In a 1927 issue, Time Magazine printed a survey of several U.S. stores on gender-appropriate colors. The results were nearly split, with 60 percent ascribing pink to boys. During this period, it was not unusual for fashion and department store editorials to run stories on colors and how they should be used. Some described pink as a shade of red, arguing it was fundamentally masculine and therefore best suited for baby boys—especially when the only other option is blue, a gentle color and symbol of virginity. Other publications recommended blue-eyed babies be swaddled in blue because it is flattering and still others proclaimed brunettes looked best in pink.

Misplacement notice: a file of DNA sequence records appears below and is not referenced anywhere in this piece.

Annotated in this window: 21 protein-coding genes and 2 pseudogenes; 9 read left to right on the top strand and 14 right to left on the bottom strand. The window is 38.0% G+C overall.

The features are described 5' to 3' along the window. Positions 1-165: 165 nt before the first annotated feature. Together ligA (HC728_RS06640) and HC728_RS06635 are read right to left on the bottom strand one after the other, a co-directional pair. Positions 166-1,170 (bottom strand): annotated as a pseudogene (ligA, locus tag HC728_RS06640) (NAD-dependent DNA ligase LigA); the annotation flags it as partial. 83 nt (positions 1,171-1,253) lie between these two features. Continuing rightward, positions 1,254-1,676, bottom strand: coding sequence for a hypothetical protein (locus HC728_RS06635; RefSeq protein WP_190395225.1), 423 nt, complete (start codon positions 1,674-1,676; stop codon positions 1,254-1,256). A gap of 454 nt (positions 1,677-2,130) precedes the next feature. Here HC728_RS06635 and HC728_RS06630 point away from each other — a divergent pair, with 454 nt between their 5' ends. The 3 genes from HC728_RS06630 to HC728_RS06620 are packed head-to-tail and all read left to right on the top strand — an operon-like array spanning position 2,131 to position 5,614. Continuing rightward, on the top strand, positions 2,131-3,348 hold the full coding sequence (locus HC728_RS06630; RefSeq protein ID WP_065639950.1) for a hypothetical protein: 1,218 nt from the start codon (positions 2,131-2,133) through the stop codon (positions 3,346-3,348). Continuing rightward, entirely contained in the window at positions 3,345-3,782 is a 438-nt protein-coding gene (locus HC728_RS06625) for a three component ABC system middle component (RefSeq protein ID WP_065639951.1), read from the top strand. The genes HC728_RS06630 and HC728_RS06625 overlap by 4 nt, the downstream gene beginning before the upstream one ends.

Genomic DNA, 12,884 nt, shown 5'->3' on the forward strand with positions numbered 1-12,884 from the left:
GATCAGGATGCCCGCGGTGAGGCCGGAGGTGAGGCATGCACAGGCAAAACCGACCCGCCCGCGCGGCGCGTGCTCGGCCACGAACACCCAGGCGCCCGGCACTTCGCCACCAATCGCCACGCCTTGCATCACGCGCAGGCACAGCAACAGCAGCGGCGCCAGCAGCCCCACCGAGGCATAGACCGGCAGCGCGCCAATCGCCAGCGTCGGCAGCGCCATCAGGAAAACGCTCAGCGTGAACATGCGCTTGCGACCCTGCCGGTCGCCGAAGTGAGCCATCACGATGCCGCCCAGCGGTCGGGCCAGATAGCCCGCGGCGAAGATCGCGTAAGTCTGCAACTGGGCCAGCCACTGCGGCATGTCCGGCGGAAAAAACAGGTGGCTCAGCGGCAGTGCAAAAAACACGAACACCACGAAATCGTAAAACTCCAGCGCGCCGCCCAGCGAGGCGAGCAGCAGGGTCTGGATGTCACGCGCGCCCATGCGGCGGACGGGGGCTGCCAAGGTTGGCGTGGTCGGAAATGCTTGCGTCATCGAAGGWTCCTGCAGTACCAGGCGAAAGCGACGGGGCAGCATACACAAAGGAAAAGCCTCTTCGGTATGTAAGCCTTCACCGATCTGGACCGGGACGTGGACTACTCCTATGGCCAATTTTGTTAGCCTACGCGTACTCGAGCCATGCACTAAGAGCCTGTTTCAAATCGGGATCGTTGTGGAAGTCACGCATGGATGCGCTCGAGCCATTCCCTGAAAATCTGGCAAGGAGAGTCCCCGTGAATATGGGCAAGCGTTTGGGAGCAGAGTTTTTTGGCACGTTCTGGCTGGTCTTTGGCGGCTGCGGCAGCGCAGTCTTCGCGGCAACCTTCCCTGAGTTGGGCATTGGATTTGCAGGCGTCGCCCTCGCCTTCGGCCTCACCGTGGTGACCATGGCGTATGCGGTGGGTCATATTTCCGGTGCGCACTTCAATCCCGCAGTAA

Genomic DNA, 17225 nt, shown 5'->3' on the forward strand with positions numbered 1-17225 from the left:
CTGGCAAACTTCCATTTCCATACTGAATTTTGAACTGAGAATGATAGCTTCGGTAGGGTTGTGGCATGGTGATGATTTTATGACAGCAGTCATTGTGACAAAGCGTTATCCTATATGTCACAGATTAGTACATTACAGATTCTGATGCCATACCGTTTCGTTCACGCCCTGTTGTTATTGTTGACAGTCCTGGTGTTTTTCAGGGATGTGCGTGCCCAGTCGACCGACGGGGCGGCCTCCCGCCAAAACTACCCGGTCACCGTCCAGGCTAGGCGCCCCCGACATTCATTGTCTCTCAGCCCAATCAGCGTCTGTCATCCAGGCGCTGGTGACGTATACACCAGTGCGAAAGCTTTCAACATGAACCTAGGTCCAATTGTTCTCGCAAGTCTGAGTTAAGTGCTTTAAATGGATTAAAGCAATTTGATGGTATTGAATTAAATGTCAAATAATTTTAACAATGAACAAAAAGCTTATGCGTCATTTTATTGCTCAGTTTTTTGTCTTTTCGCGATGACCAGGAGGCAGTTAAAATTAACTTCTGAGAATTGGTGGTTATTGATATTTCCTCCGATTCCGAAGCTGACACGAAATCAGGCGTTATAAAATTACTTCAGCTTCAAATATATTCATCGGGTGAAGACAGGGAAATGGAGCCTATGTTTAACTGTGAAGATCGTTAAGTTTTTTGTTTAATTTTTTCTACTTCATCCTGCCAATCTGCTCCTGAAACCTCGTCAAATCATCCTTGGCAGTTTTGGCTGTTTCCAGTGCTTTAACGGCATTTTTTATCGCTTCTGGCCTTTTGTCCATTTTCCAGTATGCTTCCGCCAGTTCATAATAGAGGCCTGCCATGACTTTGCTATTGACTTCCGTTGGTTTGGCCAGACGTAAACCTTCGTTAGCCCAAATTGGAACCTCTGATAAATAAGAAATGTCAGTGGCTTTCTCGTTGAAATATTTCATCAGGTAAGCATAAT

While no conclusive reason for the shift has been settled upon by historians, there are a few interesting historical events that might have played a role in the change or, at the very least, helped shape our modern understanding and use of the color.